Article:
They have brought great relief. In the past, getting access to forex was a difficult and tiring ordeal. Those who applied for had to wait in line for about a month or two before their applications could be treated. On top of that, there were no guarantees of a positive feedback. More like a gamble.
There have been many sad stories of parents who applied for tuition, sick people requiring forex to travel abroad for better medical treatment but after a month of waiting simply got the information that their bids were not successful. The 24hour deadline for treating applications at the fixed rate of N360 to the dollar is therefore a remarkable improvement. Besides reducing the financial burden for expenses in dollars for regular Nigerians, it has also made life a lot easier.
The gradual rise in strength of the naira against the dollar is also a good signal that prices of essential goods and services are likely to come down, a development that will help to alleviate the suffering of ordinary people. This includes prices of imported goods or items that are critical inputs for production of industrial goods, agricultural inputs such as fertilizer.
Similarly they inspire hope that prices of necessities and items consumed by ordinary Nigerians which have more than doubled within this period will soon come down. Some of these essentials include house consumables, toiletries, health products and medicines.
While it may be too ambitious to hope for instant reductions in the prices of these in the supermarkets or pharmacies, the trend suggests that in time, they will come down. On another front, the improvements are a strong vindication of Emefiele’s nontraditional style of managing the wide-ranging negative effects of foreign exchange crisis. The campaign for him to toe the traditional route was strong and intense.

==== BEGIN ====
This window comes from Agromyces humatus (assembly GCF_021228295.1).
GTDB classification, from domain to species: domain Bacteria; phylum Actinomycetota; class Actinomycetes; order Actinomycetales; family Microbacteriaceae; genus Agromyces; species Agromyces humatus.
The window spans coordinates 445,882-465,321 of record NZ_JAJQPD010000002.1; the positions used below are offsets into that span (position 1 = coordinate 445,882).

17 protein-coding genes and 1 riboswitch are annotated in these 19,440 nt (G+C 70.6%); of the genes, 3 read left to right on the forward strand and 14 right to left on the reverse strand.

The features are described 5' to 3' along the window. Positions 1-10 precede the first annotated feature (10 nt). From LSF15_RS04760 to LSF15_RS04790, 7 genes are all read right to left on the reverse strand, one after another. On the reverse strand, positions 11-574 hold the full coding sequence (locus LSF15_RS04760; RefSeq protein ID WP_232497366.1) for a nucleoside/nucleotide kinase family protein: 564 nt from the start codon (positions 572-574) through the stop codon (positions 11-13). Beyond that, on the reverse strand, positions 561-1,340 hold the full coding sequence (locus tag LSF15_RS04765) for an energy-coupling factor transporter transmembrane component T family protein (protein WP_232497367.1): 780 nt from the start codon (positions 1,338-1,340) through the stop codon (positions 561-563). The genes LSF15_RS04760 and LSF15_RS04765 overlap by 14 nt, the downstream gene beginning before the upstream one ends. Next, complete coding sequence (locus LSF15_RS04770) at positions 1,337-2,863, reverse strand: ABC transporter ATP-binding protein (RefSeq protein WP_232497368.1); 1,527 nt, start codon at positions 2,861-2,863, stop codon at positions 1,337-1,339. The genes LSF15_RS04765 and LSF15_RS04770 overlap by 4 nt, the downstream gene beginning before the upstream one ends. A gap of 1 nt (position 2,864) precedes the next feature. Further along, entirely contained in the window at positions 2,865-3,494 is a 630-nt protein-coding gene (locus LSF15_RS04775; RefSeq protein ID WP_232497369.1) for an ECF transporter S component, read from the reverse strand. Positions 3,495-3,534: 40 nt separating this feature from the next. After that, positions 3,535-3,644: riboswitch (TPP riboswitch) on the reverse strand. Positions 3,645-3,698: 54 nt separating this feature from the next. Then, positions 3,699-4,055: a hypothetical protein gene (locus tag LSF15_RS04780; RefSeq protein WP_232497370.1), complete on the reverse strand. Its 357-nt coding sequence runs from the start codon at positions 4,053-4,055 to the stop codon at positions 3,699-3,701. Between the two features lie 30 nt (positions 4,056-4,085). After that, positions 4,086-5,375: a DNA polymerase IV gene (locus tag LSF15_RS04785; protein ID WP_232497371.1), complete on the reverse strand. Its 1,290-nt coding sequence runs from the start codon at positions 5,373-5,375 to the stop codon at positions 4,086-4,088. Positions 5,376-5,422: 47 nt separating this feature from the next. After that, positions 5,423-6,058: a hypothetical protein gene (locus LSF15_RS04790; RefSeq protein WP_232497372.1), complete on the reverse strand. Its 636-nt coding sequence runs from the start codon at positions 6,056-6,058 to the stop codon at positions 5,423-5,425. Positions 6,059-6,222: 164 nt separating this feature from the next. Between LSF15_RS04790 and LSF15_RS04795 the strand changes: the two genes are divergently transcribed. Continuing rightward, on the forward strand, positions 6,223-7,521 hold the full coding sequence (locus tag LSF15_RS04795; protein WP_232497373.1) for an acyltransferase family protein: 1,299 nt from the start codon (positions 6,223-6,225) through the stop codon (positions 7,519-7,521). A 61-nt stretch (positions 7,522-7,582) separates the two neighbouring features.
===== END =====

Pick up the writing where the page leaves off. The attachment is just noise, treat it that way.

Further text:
The pressure came from the organized international investing community, local manufacturers and even members of the Monetary Policy Committee. Yet he stayed true to his convictions and refused to bulge. One, he consistently argued that the demand for forex was being fuelled by speculators and the price was not in fact a true reflection of the value of the naira.
Two, he consistently canvassed that allowing a free fall of the currency would hurt the country given the highly import dependent nature of the economy.
Three, that there really was no easy option given the lack of sufficient savings and low foreign reserves. Four, that if the fiscal policy side complements the actions that he is pushing from the monetary front, the situation could be managed without having to allow the Naira go on a free fall in order to prevent the likely rise in prices of goods and services. While his efforts may not have achieved in full the results hoped for, they helped a great deal in slowing down the escalation and pain that Nigerians would have experienced.
Fact is without Emefiele’s strategic demand management measures which include placing restrictions on access to forex for forty one items and other smart initiatives, the country would have rolled dangerously and faster into recession.
The Naira would have lost even more value earlier and stayed down for much longer than it did. In addition, prices would have shot up much earlier and the suffering of Nigerians as a result would have lasted for a much longer period.
So, on the whole, while it may be fair to argue that Emefiele’s strategy may not have delivered as expected, the other uncontestable reality is that it was effective in preventing the degeneration of the crisis as we have seen happen in other countries like Venezuela. Overall, the pro-people focus of the CBN’s bullish interventions that are being championed by Emefiele inspire a new beginning that is good for the economy. A stronger Naira means higher purchasing capacity.
Ensuring that it stays strong will help to boost efforts of the government to reflate the economy as it works to get the country out of recession. A stable and predictable foreign exchange market is also good for investment. Emefiele and his team deserve commendation for finding a workable formula for keeping the Naira strong.
Olufemi is a public analyst based in Lagos.